Golden has introduced a new dimension to her signature practice of warping space—notably employed in her installation, The Meat Grinder’s Iron Clothes, at the 2017 Whitney Biennial—with the introduction of fabric. Golden was inspired by patterns found while researching historical swatch books in noted textile collections, including the Philadelphia Museum of Art and Winterthur Museum, Garden & Library. These include 1836-1926 printed cottons and silks from William Simpson’s Washington Print Works and its successor Joseph Bancroft and Sons. Juxtaposing these with the more recognizable designs remembered from her childhood home, Golden creates a physical manifestation of energy and electricity.

FWM’s Artist-in-Residence program is renowned for pushing artists to experiment with new media and processes, take risks, and ultimately expand their practices as they create new works of art. Working collaboratively with FWM’s staff of printers and technicians, each Artist-in-Residence is introduced to new techniques and materials and provided with resources to realize projects that would not otherwise be possible. For Golden, the residency and culminating exhibition provide the opportunity for her to focus attention on textiles for the first time, marking an important shift in her artistic direction both in her research of historic textiles and in their pervasive use throughout her installations.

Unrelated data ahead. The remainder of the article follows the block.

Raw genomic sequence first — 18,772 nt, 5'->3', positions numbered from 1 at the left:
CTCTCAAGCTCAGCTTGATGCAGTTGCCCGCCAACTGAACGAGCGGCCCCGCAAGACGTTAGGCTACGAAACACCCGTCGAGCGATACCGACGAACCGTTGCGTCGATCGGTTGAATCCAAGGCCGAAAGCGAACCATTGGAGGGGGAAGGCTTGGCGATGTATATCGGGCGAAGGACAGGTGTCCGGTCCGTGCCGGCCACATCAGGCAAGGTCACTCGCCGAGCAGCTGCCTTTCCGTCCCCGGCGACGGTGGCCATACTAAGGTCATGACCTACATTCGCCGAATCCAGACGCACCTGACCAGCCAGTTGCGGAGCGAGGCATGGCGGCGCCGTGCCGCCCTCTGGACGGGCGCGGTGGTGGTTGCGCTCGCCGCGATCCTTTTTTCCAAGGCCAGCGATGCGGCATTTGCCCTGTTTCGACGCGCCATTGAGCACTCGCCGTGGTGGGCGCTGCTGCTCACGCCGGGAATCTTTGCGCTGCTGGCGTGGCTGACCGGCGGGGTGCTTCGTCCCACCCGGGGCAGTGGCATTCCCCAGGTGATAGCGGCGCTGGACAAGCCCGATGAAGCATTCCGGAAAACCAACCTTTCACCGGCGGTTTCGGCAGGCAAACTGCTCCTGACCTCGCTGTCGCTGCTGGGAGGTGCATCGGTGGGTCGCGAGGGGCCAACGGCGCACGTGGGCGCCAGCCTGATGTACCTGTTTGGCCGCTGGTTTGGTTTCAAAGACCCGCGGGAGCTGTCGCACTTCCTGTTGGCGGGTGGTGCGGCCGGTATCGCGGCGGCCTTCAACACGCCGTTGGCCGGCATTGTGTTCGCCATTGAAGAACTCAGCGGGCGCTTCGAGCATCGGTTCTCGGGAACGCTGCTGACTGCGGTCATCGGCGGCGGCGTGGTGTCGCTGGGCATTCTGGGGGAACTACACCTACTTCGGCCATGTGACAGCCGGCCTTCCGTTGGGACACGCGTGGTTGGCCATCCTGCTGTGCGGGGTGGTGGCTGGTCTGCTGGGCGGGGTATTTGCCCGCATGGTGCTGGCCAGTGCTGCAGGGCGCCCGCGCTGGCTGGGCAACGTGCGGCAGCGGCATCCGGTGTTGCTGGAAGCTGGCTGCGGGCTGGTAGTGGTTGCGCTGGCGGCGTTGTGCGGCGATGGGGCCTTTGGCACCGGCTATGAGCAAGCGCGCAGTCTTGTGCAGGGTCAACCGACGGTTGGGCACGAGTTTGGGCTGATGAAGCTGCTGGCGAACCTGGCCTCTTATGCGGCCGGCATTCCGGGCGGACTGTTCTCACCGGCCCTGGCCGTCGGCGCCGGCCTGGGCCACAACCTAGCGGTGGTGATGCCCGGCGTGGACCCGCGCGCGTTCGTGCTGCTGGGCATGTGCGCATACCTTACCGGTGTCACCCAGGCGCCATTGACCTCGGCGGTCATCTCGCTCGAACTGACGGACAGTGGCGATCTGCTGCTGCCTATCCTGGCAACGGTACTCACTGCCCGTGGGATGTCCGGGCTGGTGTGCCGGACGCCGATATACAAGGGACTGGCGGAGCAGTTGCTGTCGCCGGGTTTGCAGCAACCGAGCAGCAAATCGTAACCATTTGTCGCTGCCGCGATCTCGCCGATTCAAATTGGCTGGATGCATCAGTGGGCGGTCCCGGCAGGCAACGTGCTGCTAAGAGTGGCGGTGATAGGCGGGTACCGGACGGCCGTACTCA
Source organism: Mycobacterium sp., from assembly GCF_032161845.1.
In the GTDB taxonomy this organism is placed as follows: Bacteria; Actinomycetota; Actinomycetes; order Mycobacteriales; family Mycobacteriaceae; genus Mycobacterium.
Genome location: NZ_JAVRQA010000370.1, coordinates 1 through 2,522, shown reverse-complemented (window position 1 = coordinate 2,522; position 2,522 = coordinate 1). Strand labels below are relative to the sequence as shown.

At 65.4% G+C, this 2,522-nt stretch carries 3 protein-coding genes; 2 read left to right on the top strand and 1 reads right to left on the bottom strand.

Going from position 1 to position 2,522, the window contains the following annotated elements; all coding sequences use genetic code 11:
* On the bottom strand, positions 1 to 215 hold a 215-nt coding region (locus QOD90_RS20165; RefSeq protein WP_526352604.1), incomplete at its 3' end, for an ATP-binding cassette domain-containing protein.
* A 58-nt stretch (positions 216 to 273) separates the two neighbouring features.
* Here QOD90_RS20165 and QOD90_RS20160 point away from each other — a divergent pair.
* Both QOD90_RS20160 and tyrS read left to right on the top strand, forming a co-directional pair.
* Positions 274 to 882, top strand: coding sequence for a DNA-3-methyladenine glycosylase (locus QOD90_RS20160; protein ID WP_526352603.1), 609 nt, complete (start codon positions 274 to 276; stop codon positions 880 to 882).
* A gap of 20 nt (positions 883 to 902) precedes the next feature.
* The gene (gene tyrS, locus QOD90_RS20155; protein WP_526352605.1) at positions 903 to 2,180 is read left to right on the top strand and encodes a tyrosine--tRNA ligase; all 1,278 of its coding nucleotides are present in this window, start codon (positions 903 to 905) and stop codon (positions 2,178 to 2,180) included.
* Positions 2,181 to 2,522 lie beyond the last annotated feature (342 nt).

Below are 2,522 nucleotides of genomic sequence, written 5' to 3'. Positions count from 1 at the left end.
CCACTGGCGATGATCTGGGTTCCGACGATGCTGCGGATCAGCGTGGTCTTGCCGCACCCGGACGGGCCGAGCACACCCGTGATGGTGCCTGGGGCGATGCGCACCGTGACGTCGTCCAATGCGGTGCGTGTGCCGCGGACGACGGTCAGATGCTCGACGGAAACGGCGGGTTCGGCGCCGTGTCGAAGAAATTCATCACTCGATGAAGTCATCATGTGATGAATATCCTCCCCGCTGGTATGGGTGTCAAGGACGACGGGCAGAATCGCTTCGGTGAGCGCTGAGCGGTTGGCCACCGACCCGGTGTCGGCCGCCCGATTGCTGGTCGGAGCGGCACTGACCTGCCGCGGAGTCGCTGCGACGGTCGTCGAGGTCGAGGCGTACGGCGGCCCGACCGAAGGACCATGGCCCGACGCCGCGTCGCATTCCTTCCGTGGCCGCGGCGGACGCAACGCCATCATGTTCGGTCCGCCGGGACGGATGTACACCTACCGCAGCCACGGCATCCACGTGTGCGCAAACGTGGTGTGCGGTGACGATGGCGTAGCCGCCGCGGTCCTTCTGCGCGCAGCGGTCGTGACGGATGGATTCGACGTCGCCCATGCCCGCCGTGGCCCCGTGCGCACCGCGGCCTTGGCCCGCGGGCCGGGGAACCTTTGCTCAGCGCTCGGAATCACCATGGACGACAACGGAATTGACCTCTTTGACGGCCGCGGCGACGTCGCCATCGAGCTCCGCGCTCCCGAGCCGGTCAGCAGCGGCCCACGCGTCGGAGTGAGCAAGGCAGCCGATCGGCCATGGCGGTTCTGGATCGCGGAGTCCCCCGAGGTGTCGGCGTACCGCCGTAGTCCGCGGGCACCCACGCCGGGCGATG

For the first time in recent history FWM invites the public to meet the artist and observe the artistic process as it unfolds with two open events prior to the exhibition opening.  During First Friday at FWM (March 6, 6-8 pm), Samara Golden and Project Coordinator Abby Lutz will demonstrate and discuss the collaborative work they are undertaking as part of the creation of Upstairs at Steve’s; and a Meet the Artist event (March 31, 6-8 pm) at Love City Brewing, 1023 Hamilton Street, will give attendees the chance to chat with Golden in a casual setting.